By the age of 20, Tennessee’s Wilma Rudolph was the fastest woman in the world. She’d won one bronze and three gold medals, including in the 100 meters at the 1960 Olympics in Rome, Italy. But for her family, the fact Rudolph could walk, let alone run, was the greatest miracle.
At her 1940 birth in the St. Bethlehem section of Clarksville, Tennessee, Rudolph, the 20th of 22 children, weighed just four and a half pounds. At the age of 4, she suffered from double pneumonia and scarlet fever. Her left leg was paralyzed.
“Her parents were not sure she would survive,” wrote The Original Fayetteville County Civic & Welfare League of Somerville, Tennessee. In her autobiography, Rudolph wrote that with so many siblings, her father pushed her to be competitive. By the age of 12, she had ditched the leg brace and was playing basketball barefoot.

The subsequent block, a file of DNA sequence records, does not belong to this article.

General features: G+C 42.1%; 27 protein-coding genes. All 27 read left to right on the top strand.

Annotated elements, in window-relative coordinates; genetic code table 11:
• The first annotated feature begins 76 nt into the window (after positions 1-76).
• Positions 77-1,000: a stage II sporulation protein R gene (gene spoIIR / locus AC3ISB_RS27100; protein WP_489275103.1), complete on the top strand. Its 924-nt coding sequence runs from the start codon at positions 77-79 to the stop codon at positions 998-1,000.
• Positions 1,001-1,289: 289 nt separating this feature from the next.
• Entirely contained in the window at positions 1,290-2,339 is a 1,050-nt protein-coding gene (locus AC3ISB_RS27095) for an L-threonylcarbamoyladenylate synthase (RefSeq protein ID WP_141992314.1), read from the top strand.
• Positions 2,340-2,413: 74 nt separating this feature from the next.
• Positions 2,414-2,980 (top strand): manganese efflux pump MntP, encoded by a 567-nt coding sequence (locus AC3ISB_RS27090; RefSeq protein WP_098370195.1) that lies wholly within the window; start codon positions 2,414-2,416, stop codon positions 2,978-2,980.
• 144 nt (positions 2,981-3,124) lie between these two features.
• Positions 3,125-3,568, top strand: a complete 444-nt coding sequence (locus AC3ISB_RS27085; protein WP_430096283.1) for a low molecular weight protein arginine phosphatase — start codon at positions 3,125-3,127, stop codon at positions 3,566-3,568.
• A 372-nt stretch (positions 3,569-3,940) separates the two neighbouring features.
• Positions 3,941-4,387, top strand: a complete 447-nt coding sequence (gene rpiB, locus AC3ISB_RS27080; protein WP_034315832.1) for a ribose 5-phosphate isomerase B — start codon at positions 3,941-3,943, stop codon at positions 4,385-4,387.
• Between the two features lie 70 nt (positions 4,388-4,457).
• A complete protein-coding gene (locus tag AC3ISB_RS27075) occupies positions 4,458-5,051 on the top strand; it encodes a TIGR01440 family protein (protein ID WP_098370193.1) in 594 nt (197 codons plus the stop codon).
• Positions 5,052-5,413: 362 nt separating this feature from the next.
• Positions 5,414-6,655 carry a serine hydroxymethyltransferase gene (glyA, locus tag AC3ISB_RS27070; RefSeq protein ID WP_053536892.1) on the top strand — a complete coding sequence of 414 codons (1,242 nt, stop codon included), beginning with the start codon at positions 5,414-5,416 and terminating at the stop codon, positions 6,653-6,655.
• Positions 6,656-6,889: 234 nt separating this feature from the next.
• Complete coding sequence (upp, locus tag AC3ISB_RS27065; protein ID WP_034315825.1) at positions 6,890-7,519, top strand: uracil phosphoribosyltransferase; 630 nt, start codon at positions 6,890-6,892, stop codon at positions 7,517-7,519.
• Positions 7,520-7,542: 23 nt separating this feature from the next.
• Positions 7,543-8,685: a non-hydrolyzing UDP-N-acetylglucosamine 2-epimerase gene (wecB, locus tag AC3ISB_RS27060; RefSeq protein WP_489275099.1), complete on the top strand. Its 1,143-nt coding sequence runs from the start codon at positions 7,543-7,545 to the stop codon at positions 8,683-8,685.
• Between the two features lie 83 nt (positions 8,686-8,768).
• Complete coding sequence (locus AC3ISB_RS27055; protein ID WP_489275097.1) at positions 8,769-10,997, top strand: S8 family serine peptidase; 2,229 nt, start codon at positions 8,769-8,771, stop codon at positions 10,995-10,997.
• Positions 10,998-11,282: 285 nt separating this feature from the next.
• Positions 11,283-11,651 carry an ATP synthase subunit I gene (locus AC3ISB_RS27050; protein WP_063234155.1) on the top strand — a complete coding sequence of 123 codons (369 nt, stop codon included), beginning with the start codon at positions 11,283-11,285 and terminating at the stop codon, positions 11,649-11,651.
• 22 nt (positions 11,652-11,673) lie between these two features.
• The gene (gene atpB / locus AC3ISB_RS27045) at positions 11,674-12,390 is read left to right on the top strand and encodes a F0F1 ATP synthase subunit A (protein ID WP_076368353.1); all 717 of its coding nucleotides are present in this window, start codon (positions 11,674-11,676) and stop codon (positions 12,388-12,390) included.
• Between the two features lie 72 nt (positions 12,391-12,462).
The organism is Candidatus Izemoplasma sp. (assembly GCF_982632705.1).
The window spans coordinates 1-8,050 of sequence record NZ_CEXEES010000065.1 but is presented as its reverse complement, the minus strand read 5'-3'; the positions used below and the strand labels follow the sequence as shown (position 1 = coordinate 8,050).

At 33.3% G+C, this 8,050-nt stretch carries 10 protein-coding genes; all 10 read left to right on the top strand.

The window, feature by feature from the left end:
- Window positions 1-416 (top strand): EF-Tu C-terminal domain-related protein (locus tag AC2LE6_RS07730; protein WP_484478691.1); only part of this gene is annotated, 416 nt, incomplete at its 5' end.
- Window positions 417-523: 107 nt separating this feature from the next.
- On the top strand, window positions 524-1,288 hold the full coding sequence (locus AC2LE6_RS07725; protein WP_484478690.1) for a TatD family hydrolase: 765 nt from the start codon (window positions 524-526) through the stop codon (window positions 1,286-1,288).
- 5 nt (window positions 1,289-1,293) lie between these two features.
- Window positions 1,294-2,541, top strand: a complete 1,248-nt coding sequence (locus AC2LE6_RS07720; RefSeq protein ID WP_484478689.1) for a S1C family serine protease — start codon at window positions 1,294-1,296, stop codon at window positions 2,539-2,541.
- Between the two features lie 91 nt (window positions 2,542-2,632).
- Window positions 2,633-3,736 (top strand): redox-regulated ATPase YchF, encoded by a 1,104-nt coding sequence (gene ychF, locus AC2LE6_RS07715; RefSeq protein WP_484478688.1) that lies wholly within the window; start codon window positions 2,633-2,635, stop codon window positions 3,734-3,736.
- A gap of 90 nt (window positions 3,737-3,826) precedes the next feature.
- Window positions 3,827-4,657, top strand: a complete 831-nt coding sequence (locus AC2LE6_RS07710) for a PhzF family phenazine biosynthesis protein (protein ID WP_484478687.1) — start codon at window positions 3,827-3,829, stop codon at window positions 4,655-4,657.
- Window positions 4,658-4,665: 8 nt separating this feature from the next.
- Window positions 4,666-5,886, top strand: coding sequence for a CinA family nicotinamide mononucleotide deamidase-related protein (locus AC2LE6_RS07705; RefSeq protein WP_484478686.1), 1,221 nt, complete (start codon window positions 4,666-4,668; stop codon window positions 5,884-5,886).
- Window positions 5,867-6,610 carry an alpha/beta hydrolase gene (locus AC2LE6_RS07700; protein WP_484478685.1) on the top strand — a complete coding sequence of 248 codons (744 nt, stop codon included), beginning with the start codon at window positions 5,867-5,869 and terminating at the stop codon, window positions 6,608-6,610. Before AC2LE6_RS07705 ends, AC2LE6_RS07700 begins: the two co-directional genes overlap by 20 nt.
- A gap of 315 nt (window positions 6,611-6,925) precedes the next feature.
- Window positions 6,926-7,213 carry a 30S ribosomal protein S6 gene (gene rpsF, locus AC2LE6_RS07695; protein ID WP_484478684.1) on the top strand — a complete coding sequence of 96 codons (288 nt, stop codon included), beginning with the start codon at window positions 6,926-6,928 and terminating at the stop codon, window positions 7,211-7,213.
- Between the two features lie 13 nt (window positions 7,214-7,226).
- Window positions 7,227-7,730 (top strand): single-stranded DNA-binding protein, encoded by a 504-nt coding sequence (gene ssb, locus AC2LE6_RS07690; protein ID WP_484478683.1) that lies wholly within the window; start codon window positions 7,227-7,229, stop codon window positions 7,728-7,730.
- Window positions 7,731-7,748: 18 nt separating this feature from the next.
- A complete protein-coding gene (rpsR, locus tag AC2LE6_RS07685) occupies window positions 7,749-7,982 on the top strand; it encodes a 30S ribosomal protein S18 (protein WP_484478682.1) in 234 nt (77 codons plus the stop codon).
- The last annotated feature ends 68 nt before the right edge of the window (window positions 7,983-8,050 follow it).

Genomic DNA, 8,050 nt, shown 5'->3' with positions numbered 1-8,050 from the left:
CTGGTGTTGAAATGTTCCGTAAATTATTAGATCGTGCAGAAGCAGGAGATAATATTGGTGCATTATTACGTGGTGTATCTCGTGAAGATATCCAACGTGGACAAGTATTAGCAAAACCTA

As a 15-year-old, Rudolph broke her school’s basketball record, scoring 803 points in 25 games. Ed Temple, a Tennessee State University track coach took notice of Rudolph’s speed on the court and mentored her from high school to college and onto the Olympics.
When Rudolph returned from the Games in Italy, she refused to participate in a racially segregated banquet planned in her honor. The 20-year-old’s activism forced organizers to adjust, and her Olympic victory party became the first-ever integrated public event in Clarksville, Tennessee.